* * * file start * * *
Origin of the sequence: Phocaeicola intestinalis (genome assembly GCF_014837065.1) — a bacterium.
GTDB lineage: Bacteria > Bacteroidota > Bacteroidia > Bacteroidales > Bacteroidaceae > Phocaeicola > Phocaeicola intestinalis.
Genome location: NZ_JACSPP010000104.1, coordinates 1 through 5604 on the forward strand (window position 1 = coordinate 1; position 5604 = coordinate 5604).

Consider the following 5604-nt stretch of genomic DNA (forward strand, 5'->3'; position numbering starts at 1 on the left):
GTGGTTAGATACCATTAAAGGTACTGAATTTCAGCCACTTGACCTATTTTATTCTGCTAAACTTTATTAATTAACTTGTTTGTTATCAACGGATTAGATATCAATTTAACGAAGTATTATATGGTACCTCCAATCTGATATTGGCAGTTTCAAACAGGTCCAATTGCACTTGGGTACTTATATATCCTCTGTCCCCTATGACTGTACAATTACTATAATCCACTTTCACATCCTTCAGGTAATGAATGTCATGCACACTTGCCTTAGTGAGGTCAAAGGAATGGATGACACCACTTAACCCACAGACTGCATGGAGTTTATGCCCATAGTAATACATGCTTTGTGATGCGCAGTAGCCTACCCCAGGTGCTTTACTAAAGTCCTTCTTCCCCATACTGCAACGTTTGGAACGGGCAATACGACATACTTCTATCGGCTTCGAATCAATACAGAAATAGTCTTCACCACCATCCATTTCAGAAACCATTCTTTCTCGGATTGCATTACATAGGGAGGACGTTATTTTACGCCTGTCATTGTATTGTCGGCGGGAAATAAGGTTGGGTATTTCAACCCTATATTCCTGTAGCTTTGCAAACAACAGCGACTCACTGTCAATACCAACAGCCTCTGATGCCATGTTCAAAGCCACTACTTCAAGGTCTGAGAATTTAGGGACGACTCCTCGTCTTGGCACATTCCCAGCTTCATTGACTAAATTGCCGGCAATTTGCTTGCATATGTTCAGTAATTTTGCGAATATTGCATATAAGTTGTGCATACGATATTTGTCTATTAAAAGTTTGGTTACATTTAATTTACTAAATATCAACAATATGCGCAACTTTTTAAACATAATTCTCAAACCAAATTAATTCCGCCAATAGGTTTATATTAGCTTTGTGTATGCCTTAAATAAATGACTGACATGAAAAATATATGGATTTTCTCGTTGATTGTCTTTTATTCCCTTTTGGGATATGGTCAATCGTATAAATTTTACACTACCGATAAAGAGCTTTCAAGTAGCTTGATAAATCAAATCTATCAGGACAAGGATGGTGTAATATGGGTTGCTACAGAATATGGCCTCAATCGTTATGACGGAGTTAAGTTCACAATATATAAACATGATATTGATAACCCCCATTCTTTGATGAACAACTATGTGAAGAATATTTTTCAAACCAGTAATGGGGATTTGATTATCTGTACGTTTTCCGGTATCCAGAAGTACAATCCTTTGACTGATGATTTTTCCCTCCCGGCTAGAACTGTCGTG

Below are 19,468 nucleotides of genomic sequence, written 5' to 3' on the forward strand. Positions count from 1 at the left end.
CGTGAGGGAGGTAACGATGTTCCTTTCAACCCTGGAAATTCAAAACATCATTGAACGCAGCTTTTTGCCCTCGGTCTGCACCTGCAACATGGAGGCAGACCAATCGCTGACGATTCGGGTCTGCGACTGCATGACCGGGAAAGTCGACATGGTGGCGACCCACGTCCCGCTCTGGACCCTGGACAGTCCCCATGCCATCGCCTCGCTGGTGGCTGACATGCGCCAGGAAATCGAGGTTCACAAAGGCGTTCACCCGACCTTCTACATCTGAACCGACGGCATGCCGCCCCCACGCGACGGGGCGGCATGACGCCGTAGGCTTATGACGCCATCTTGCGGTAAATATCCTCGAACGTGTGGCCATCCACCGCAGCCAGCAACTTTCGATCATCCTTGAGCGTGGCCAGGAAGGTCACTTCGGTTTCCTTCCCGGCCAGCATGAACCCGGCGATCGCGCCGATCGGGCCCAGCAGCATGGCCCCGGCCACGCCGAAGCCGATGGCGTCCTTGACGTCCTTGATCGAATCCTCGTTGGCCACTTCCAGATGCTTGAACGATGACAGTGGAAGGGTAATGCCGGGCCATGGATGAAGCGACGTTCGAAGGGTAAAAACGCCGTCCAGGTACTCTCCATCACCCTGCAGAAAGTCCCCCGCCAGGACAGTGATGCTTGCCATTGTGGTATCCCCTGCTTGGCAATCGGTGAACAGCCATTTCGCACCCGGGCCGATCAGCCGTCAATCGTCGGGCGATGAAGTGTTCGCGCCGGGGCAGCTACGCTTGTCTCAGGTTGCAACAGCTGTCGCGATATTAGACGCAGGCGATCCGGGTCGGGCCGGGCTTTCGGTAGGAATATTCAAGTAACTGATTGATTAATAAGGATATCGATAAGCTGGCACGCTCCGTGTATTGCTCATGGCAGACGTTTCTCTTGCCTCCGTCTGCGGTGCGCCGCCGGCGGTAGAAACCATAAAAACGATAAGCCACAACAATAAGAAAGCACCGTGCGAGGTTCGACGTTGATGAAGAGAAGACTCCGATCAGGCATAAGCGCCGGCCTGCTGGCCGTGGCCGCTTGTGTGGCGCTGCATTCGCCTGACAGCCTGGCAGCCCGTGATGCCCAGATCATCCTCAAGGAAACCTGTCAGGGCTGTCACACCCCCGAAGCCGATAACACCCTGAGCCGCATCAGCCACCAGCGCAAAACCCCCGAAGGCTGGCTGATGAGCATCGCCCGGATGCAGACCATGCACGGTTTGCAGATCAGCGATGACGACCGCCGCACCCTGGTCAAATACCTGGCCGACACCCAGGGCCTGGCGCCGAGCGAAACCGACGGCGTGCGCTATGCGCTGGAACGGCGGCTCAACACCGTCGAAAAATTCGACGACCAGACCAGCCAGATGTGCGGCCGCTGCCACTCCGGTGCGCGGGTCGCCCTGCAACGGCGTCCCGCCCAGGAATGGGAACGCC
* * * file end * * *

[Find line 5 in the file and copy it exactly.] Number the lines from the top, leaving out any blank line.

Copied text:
GTGGTTAGATACCATTAAAGGTACTGAATTTCAGCCACTTGACCTATTTTATTCTGCTAAACTTTATTAATTAACTTGTTTGTTATCAACGGATTAGATATCAATTTAACGAAGTATTATATGGTACCTCCAATCTGATATTGGCAGTTTCAAACAGGTCCAATTGCACTTGGGTACTTATATATCCTCTGTCCCCTATGACTGTACAATTACTATAATCCACTTTCACATCCTTCAGGTAATGAATGTCATGCACACTTGCCTTAGTGAGGTCAAAGGAATGGATGACACCACTTAACCCACAGACTGCATGGAGTTTATGCCCATAGTAATACATGCTTTGTGATGCGCAGTAGCCTACCCCAGGTGCTTTACTAAAGTCCTTCTTCCCCATACTGCAACGTTTGGAACGGGCAATACGACATACTTCTATCGGCTTCGAATCAATACAGAAATAGTCTTCACCACCATCCATTTCAGAAACCATTCTTTCTCGGATTGCATTACATAGGGAGGACGTTATTTTACGCCTGTCATTGTATTGTCGGCGGGAAATAAGGTTGGGTATTTCAACCCTATATTCCTGTAGCTTTGCAAACAACAGCGACTCACTGTCAATACCAACAGCCTCTGATGCCATGTTCAAAGCCACTACTTCAAGGTCTGAGAATTTAGGGACGACTCCTCGTCTTGGCACATTCCCAGCTTCATTGACTAAATTGCCGGCAATTTGCTTGCATATGTTCAGTAATTTTGCGAATATTGCATATAAGTTGTGCATACGATATTTGTCTATTAAAAGTTTGGTTACATTTAATTTACTAAATATCAACAATATGCGCAACTTTTTAAACATAATTCTCAAACCAAATTAATTCCGCCAATAGGTTTATATTAGCTTTGTGTATGCCTTAAATAAATGACTGACATGAAAAATATATGGATTTTCTCGTTGATTGTCTTTTATTCCCTTTTGGGATATGGTCAATCGTATAAATTTTACACTACCGATAAAGAGCTTTCAAGTAGCTTGATAAATCAAATCTATCAGGACAAGGATGGTGTAATATGGGTTGCTACAGAATATGGCCTCAATCGTTATGACGGAGTTAAGTTCACAATATATAAACATGATATTGATAACCCCCATTCTTTGATGAACAACTATGTGAAGAATATTTTTCAAACCAGTAATGGGGATTTGATTATCTGTACGTTTTCCGGTATCCAGAAGTACAATCCTTTGACTGATGATTTTTCCCTCCCGGCTAGAACTGTCGTG